President Trump recently announced “The governors need to do the right thing and allow these very important essential places of faith to open right now, this weekend. If they don’t do it, I will override the governors.” While his powers to do so were questionable to say the least, I am glad that he considers houses of worship and their religious services essential. I would not disagree on that particular point, but would note that a large percentage of citizens do not attend weekend worship services at all plus another group of of households that participate irregularly. My Church has its own C&E Catholic faithful (that’s Christmas and Easter only – although to be fair, Ash Wednesday and Palm Sunday are also part of that particular mix). So, while I would agree on the essential nature of Mass and worship services, obviously they are not essential in the minds of all. Continue reading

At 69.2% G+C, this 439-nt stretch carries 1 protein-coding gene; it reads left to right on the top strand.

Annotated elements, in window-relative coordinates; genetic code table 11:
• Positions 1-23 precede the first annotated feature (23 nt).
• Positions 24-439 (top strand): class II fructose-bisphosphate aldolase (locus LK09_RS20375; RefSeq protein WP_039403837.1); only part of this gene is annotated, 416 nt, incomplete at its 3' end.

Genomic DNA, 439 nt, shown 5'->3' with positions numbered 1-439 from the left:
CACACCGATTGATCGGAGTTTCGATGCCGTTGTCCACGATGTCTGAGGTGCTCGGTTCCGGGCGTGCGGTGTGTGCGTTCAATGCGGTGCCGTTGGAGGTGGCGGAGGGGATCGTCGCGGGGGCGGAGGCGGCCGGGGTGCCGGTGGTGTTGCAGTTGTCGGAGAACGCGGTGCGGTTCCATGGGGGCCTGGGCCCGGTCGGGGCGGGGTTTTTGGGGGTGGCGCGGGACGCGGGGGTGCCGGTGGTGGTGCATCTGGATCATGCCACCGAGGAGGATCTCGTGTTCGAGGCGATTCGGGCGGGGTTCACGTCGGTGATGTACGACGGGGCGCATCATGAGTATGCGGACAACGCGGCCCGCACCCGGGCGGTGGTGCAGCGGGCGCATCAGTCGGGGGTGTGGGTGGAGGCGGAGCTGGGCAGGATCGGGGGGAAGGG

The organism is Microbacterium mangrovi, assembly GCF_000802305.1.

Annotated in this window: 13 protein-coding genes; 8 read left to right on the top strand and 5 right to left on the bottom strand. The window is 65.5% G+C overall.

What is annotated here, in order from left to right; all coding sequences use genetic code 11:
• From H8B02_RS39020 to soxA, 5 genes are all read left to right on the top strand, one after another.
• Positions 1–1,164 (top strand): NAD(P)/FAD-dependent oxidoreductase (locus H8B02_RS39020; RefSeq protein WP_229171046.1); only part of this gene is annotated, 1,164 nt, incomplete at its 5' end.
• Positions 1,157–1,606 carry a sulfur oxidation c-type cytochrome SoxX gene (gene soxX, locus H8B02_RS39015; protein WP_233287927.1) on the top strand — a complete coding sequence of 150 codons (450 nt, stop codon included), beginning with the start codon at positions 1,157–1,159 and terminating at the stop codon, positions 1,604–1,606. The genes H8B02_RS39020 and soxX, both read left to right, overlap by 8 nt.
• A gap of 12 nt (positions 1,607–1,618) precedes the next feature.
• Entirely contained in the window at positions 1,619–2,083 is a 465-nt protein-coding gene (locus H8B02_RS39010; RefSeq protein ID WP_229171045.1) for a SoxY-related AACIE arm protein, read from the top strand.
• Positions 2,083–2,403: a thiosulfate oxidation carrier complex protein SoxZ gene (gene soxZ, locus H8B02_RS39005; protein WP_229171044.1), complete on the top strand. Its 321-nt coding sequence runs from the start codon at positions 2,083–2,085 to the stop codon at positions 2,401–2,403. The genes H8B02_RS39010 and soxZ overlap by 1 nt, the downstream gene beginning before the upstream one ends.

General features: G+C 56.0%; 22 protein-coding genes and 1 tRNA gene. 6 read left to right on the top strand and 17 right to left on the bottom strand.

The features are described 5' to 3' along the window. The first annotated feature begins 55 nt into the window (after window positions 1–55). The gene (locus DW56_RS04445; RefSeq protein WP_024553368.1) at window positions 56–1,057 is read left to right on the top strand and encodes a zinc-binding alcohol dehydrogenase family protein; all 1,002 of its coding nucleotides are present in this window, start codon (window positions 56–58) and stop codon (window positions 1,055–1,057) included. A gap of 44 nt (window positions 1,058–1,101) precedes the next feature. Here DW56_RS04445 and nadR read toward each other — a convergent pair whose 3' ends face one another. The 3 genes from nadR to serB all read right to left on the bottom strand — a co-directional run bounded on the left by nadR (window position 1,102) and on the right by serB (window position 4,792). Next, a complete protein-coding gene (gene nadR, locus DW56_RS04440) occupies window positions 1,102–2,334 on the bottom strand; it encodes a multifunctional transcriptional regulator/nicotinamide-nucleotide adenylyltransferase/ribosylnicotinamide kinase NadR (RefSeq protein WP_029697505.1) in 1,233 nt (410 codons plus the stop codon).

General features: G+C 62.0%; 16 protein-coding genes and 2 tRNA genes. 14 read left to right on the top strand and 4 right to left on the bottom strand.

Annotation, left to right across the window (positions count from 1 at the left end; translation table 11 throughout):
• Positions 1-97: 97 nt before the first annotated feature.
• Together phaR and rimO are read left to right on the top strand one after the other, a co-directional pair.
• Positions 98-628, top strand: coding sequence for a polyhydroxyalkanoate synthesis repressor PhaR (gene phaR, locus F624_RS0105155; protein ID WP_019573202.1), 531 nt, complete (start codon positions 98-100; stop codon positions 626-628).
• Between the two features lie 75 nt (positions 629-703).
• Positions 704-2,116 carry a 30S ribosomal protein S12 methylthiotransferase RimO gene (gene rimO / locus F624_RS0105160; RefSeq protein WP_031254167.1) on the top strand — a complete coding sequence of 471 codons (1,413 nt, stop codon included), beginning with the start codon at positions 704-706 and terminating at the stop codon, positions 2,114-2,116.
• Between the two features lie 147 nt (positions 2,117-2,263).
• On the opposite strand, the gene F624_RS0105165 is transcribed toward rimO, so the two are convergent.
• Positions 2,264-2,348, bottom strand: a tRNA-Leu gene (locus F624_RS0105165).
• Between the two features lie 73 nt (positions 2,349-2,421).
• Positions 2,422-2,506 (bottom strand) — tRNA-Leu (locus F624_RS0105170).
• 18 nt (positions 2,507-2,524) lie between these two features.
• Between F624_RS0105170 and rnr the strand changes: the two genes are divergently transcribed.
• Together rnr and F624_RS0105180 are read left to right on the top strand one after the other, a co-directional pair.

2020 – what a year! When the year began all kinds of people made all kinds of prediction. It is almost like a cottage industry. One of my favorite was that there would be a meteor the size of Mt. Everest that would strike the earth on April 29th. I am pretty sure that did not happen. And besides we were ready. We already had a game plan, in fact… we made a movie out of it starring Bruce Willis. It has a wiki page! Spoiler alert: we live, Bruce dies. Who could have predicted that? Continue reading
I heard someone once refer to us as a “tourist church.” At one level that is certainly a compliment to the grandeur of the church structure, its architecture, and art. When you enter the church, there is no doubt that you are “in church.” At another level, given our proximity to the downtown hotels and the Port of Tampa, we have tourists and all manner of visitors – and you know what – they are all most welcome. If a “tourist church” means that we are known for welcoming the visitor, the stranger, the alien, and the tourist – that is a good thing. Continue reading